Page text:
The El Dorado Hills real estate market, a subsidiary of the larger Sacramento real estate metropolitan area housing market, saw a few discouraging signs in the most recent tracking period, including a dearth of new homes being sold in September, August, and July. The recent controversy over foreclosures has also added more uncertainty to an already unstable market. According to an October 18, 2010 report from the Sacramento Business Journal, “Homebuilders sold a record-low 288 homes in the six-county Sacramento region during the three months that ended Sept. 30, another indication that the new-home market won’t bounce back this year despite initial hopes to the contrary. Builders had been scooping up finished lots earlier in the year, but those lots appear to be sitting unused as buyers lost interest after tax credits designed to spur home sales expired. “This is no shock to anyone,” said Greg Paquin, founder of The Gregory Group, which released the report today.”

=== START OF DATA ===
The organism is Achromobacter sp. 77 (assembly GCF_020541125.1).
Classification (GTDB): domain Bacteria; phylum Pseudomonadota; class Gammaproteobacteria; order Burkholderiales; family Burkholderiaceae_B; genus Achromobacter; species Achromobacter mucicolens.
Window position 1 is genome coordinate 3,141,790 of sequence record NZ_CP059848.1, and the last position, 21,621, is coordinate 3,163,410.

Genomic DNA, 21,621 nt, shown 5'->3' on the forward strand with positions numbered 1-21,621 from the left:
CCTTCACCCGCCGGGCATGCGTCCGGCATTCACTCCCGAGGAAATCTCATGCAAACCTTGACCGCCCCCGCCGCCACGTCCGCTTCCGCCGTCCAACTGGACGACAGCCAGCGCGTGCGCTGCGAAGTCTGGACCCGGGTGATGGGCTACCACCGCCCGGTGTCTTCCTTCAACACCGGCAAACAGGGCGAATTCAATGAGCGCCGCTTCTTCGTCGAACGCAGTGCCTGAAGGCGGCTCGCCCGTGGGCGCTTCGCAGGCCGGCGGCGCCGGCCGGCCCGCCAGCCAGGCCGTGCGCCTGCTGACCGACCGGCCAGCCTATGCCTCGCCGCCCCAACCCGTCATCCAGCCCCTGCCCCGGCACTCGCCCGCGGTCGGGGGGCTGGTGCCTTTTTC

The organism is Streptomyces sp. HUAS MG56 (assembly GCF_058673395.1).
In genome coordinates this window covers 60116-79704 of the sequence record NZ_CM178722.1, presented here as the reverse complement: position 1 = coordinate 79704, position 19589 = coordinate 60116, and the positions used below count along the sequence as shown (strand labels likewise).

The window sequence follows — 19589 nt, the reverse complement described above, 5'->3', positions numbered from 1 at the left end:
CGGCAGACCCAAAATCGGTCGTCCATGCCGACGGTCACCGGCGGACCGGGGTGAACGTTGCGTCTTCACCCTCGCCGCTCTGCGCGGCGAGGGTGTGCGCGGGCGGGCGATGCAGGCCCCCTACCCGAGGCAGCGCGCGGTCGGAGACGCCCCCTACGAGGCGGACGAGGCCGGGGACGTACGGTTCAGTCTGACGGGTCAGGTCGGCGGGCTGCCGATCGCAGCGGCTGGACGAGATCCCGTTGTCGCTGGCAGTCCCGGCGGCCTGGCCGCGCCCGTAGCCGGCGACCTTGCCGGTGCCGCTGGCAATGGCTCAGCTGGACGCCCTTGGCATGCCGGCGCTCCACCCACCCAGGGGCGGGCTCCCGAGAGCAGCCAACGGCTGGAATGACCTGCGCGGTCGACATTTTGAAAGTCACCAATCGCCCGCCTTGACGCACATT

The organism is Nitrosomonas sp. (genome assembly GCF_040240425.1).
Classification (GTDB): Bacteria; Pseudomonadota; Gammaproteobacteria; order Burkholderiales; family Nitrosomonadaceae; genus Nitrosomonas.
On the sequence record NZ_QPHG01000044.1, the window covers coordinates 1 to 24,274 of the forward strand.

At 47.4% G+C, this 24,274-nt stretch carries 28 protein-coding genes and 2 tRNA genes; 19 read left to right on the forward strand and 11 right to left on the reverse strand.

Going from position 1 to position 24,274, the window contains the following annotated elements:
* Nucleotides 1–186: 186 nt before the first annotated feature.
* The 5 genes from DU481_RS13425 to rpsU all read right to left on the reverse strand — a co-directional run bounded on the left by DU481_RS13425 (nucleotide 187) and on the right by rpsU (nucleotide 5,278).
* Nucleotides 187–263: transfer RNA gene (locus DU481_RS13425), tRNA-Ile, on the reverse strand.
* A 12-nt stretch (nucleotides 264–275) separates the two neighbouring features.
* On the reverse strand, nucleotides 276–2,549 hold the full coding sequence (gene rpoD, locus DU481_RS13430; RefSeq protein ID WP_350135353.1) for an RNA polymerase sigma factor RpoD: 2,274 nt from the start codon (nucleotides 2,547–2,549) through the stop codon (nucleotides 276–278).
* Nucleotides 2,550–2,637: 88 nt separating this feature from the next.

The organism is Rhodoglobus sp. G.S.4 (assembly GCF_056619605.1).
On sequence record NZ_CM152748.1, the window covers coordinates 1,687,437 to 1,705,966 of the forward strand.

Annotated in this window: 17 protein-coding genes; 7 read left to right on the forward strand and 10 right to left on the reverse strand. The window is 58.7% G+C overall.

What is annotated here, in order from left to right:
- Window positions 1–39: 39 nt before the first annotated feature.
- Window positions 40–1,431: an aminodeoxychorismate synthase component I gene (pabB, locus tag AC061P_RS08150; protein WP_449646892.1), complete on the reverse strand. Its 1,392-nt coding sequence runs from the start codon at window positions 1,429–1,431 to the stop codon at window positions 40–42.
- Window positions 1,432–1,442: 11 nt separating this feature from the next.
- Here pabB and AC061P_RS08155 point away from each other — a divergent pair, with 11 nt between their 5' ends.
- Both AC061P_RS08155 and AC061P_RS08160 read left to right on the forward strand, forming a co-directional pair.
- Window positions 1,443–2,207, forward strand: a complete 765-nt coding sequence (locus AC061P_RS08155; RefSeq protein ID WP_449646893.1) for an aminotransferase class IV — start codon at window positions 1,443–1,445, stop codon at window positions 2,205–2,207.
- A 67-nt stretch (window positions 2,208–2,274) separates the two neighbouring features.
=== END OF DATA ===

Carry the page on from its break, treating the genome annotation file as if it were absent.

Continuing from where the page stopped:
The controversial practices of several national lenders have resulted in considerable uncertainty for El Dorado Hills homes for sale as well as regional homeowners. According to an October 21, 2010 article in the Sacramento Bee, “The foreclosure mess that's roiling the real estate market from coast to coast is causing plenty of uncertainty here in Sacramento. Those who've lost a home to foreclosure wonder if they'll get their house back. Sellers are in limbo. Ditto would-be buyers. And those who've recently bought a foreclosed property now worry whether their purchase was properly documented. "There's a lot of confusion about what this means," said Pam Canada, CEO of the nonprofit NeighborWorks Homeownership Center in Sacramento, which gets dozens of calls daily from folks in various stages of foreclosure. So what does it mean? Despite disclosures of sloppy documentation by nationwide lenders handling foreclosures, the situation is largely a "paper shuffle" that's not going to change things for struggling homeowners, Canada said…All the uncertainty stems from allegations that banks and mortgage servicers including Bank of America, GMAC, JP Morgan Chase and others were improperly rubber-stamping untold thousands of foreclosure documents…The impact has rippled throughout the real estate foreclosure community nationally and in California.”